Scenography is a Living Form of Art: Meeting Pamela Howard

Pamela Howard in Her Workspace
BY Paul Terian

With a chuckle, PAMELA HOWARD calls herself “a crazy grandmother.” Colorful, exuberant and eclectic, she proves to be a well-rounded theater practitioner. For the past fifty years she has directed, written, drawn, curated, and taught extensively as both a director and designer, with a special focus on opera, musical theatre and events.

Awarded the OBE for her lifelong services to drama in 2008, Howard serves as Professor Emeritus at the University of the Arts in London (Central Saint Martins College of Art and Design). In addition to realising over 200 productions at all major national and regional theatres in England, she has collaborated extensively with companies and artists from the U.S., Brazil, the Czech Republic, Greece and Taiwan in recent years. A wide and popular readership has enjoyed her richly illustrated book, What is Scenography? (Routledge, 2001) since its first publication; the expanded, second edition was recently published in July.

She lives near the sea in West Sussex, England. Visit her website at

How I Began…

I am often asked how I became a theatre designer, or a scenographer, and how did I know that such a profession existed. From a young age, I went on my own to see visiting ballet companies, finding the cheapest seat at the very edges of the upper circle. I very much enjoyed seeing the dancers smoking in the wings waiting to come on, or preparing themselves for the moment they would step into the acting area and become another person. I realized that the picture they danced in front of on the stage had something to do with the story that was being told, and the moving colours of their costumes are part of that overall picture. I was fascinated by the on and the offstage world, co-existing, dependent on each other yet invisible to the public… I could see how the scenery was constructed, and sometimes I could see the stagehands moving pieces into place, and whispering to each other, as the dancers danced in another world of light and sound. I was fascinated by the on and the offstage world, co-existing, dependent on each other yet invisible to the public unless they cared to look beyond the ethereal dancers. I listened to conversations in the auditorium, and once heard an argument between two elegantly dressed men about the merits of the design we were watching. One man indignantly said of the designer, “He pays no attention to what the piece is about — he just does exactly what he wants, and it’s the same thing every time.” I thought this sounded an interesting way to live one’s life. A short time later, in the class at school, we were asked to write down what we wanted to be when we left school. Most girls wrote ‘ice skater; ballet dancer; air hostess; hairdresser.’ I wrote ‘theatre designer,’ because I thought — I love reading and history, and theatre design just draws it; I also thought, mistakenly, that I could spend the rest of my life doing exactly what I wanted. We handed the papers in, and my future was decided. I did not realize this was only a questionnaire. I thought I had committed myself, and my job was now simply to follow the route and do it.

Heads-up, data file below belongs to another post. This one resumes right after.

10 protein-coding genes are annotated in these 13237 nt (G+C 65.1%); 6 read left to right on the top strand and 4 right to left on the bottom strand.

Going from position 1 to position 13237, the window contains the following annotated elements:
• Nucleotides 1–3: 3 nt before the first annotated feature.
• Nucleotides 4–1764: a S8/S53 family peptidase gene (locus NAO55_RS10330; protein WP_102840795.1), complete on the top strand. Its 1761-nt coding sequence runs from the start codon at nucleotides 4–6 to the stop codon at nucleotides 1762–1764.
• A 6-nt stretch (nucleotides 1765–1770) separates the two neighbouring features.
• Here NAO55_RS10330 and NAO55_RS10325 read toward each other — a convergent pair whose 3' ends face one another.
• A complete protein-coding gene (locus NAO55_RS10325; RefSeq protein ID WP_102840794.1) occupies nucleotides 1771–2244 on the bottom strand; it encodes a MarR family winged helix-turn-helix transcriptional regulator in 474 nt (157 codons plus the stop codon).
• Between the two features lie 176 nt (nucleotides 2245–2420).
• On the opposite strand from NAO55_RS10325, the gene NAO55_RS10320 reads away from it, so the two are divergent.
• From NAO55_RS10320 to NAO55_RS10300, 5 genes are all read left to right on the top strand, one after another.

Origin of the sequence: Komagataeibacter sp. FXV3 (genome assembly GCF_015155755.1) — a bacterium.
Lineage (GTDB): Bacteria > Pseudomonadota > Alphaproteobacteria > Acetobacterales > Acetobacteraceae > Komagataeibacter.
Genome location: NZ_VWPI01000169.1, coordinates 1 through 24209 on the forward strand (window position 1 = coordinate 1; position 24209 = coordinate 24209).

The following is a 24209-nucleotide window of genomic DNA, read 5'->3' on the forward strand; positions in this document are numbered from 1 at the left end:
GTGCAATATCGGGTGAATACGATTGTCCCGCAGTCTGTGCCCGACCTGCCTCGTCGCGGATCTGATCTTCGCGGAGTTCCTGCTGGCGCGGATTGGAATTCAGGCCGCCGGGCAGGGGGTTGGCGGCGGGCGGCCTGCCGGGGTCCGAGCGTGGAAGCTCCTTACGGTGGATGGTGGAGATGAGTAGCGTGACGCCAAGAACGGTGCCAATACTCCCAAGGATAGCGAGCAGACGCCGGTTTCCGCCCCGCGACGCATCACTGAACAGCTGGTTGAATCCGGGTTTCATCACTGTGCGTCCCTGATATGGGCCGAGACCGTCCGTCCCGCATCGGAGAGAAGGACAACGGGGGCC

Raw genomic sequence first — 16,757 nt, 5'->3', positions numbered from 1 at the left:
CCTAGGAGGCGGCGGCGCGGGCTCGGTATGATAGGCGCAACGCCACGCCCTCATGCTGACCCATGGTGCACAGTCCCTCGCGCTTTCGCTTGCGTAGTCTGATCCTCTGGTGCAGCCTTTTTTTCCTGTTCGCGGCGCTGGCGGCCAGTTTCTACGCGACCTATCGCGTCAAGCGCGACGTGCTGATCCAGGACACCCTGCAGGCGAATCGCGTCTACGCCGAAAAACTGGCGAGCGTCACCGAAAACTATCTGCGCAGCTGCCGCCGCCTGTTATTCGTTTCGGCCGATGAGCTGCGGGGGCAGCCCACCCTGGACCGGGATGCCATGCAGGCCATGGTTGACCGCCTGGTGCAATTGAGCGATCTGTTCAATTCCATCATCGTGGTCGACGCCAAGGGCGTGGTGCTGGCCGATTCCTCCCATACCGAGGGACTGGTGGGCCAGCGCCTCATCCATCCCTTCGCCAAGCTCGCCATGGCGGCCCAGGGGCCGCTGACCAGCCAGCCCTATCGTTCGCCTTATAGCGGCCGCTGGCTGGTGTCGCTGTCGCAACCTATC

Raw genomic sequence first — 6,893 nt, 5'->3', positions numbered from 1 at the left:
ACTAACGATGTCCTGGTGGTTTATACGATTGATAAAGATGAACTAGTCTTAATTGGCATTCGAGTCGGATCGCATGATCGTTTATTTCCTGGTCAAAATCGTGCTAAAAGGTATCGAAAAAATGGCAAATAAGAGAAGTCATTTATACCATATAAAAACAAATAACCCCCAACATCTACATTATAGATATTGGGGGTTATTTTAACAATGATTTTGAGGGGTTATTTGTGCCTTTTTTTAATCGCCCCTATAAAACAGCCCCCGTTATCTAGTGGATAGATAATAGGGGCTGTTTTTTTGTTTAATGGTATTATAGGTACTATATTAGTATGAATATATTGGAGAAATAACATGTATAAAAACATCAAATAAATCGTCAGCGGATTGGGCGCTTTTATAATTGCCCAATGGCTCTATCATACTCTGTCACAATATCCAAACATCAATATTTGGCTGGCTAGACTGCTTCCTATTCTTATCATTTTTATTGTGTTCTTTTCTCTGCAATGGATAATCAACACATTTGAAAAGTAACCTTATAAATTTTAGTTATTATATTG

EXCERPT FROM What is Scenography?
(Routledge, 2009), pp. xxii-xxiii

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